The irony is that some of the biggest cues in the movie were... well nothing is ever easy but they were easier. We knew that they could be big and bombastic. Especially once we get to the Apollo 11 mission. Damien wanted big orchestrations and on the moon he wanted lush emotional music. It was easier to execute those ideas than to figure out how to score the earth scenes.

We actually had a lot of music built before Damien shot the movie. He likes to have the music on set to reference himself or play for the actors. I think this process exists because we were making musicals where you have to make the music before you shoot the movie. He also likes to storyboard to the music. 

But on this movie it sounds like you had less decided in advance and more tweaking after the fact. 

Yes. The first scene Damien gave me in post-production was the sequence where Neil is packing up his bags to leave the house and go off on the main Apollo 11 mission. It's intercut with the head of NASA reading the statement that's prepared in the event that these men don't come back from the mission. It's funny that we started with this because Damien says 'none of our material is going to work for this.' It needed to climb and be dramatic and operatic. 

After the contingency statement scene the next type of scenes he gave me were the family scenes. We didn't have harp in mind when we started but it was through those scenes that we settled on the harp. It became clear that it had to be an instrument with a light touch. Anything that sustained like woodwinds or brass would feel too heavy and would tip the scenes toward melodrama.

The past five years of your career have been magical: Three critical hits, a giant box office success, Oscar love? Have you been able to take it in at all or has it all been a blur?

The First Man process is more of a blur! It was more condensed -- we had something close to half as much time in post-production and it was a very intense period. I was under a lot of pressure. I still feel a little like I'm recovering!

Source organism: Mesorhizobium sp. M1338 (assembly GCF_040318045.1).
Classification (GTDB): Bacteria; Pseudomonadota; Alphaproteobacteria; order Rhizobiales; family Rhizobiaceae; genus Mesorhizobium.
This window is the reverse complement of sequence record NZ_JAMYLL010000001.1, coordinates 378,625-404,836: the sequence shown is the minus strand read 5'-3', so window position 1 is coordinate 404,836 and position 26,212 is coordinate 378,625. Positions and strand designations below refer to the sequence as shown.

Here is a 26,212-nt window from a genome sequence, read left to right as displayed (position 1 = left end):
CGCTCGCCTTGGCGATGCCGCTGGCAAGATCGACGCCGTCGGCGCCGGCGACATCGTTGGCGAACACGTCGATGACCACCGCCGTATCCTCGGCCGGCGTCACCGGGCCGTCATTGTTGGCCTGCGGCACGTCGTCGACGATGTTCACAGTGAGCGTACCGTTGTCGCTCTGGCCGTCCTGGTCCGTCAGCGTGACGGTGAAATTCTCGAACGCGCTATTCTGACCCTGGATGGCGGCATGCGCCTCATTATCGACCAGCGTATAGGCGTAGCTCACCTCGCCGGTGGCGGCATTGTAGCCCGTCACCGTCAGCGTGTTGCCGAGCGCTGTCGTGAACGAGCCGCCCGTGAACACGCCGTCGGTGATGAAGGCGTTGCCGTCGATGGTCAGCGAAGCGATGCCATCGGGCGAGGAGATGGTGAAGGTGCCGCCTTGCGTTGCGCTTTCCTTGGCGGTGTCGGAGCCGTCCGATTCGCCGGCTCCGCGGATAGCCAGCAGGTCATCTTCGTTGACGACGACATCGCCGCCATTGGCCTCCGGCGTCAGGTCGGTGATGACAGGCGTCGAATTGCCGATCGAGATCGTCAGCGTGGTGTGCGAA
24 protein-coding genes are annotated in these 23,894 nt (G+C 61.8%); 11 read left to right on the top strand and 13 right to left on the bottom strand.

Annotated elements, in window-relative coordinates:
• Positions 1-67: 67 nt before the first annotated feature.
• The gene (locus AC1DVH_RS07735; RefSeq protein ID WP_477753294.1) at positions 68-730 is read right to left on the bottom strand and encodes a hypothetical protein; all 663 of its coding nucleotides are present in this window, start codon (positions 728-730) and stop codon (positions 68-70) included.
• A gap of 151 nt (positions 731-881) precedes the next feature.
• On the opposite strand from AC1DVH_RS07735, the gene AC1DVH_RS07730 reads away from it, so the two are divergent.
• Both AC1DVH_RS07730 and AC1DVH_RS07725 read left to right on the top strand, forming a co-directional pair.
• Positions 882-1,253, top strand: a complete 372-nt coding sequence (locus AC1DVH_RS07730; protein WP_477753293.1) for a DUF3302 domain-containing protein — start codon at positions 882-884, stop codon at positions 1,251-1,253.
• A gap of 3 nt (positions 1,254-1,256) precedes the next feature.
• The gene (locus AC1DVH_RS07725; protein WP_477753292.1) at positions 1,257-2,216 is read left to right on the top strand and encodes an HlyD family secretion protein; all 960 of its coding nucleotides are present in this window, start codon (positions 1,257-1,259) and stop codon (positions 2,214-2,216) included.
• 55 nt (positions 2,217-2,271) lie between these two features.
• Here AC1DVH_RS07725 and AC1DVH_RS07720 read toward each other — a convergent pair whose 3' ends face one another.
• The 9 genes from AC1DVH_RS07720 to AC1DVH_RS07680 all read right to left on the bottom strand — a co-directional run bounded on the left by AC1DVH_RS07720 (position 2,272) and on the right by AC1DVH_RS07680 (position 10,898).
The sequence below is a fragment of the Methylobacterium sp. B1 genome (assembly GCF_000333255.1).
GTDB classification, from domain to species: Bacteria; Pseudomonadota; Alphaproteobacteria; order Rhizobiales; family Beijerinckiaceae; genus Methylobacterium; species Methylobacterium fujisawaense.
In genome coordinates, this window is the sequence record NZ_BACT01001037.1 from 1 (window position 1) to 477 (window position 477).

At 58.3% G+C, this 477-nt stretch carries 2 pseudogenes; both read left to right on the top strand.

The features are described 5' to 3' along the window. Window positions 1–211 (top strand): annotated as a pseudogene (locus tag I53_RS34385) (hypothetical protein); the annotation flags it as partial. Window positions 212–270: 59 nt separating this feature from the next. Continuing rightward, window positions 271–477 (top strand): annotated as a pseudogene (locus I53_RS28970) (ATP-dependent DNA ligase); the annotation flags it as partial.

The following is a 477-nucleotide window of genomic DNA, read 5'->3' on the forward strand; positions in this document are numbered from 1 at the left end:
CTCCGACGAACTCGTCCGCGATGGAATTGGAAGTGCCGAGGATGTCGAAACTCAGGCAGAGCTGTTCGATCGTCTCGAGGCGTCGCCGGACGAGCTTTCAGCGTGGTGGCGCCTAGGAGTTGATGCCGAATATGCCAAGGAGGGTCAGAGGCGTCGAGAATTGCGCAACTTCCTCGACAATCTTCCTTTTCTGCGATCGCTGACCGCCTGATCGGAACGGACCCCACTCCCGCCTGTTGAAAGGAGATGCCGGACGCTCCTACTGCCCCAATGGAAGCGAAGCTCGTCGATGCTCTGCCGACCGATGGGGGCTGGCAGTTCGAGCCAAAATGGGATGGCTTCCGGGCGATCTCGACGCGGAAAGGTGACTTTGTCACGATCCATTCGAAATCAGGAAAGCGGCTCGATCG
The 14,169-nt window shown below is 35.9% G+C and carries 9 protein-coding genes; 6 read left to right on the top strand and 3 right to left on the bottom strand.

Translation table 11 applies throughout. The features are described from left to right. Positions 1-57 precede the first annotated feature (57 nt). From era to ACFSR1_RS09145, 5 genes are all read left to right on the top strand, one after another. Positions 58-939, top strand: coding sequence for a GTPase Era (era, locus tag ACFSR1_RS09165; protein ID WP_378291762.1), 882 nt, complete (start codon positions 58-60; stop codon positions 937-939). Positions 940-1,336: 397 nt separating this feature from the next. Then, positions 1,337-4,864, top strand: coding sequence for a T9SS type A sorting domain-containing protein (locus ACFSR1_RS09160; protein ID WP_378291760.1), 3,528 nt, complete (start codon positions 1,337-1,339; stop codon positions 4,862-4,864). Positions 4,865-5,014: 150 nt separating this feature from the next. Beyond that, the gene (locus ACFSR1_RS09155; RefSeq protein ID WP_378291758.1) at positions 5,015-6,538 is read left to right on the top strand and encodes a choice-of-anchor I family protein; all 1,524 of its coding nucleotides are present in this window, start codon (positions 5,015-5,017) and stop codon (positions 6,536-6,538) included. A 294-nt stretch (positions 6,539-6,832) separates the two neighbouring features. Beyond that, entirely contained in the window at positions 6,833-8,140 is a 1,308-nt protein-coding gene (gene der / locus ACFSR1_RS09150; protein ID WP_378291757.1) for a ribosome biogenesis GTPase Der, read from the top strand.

But, hey, now you can play the theremin!

There are great theremin players and I am not one of them. [Laughs] 

But I spent enough time with it that I can play it. With the movie done I've brought the theremin home. I've been playing it a little at home every day which is really fun. I'm playing scales and arpeggios and trying to improve my technique.

So we can expect another theremin score from you?

That would raise some eyebrows if I did two theremin scores in a row! [Laughs]

Whatever the movie needs, ultimately, but it's important for me to try new things. Every score I do, I'll learn one main new thing whether it's an instrument or a production technique. I'm really into the idea of expanding the toolbox every time. 

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Reader Comments (3)

His score for "First Man" is nothing short of brilliant.

December 29, 2018 | Unregistered CommenterUlrich

Great interview! I have to read more thoroughly later, as I love Justin Hurwitz, and we seem to have had similar musical touchstones as kids and through college, etc. Very fascinated by his inspirations and process.

First Man is easily the best score in what has sadly been a weak year for the category imo. The First Man score is the only one I've gotten truly obsessed with, and I typically obsess over scores. It's so hypnotic and perfectly attuned to the themes and emotions in the film. Deserves the oscar 100%.

2015 is still the best recent score year I can remember, with Carol, Sicario, It Follows, Far From the Madding Crowd, and Macbeth probably as my top five.

December 29, 2018 | Unregistered CommenterAdam Keller

I would gladly interact with his toolbox!

By the way, saw La La Land this Xmas and it holds up (more than) well. City of Stars tops Shallow and the rest of eightysomething songs eligible this year.

December 29, 2018 | Unregistered CommenterPeggy Sue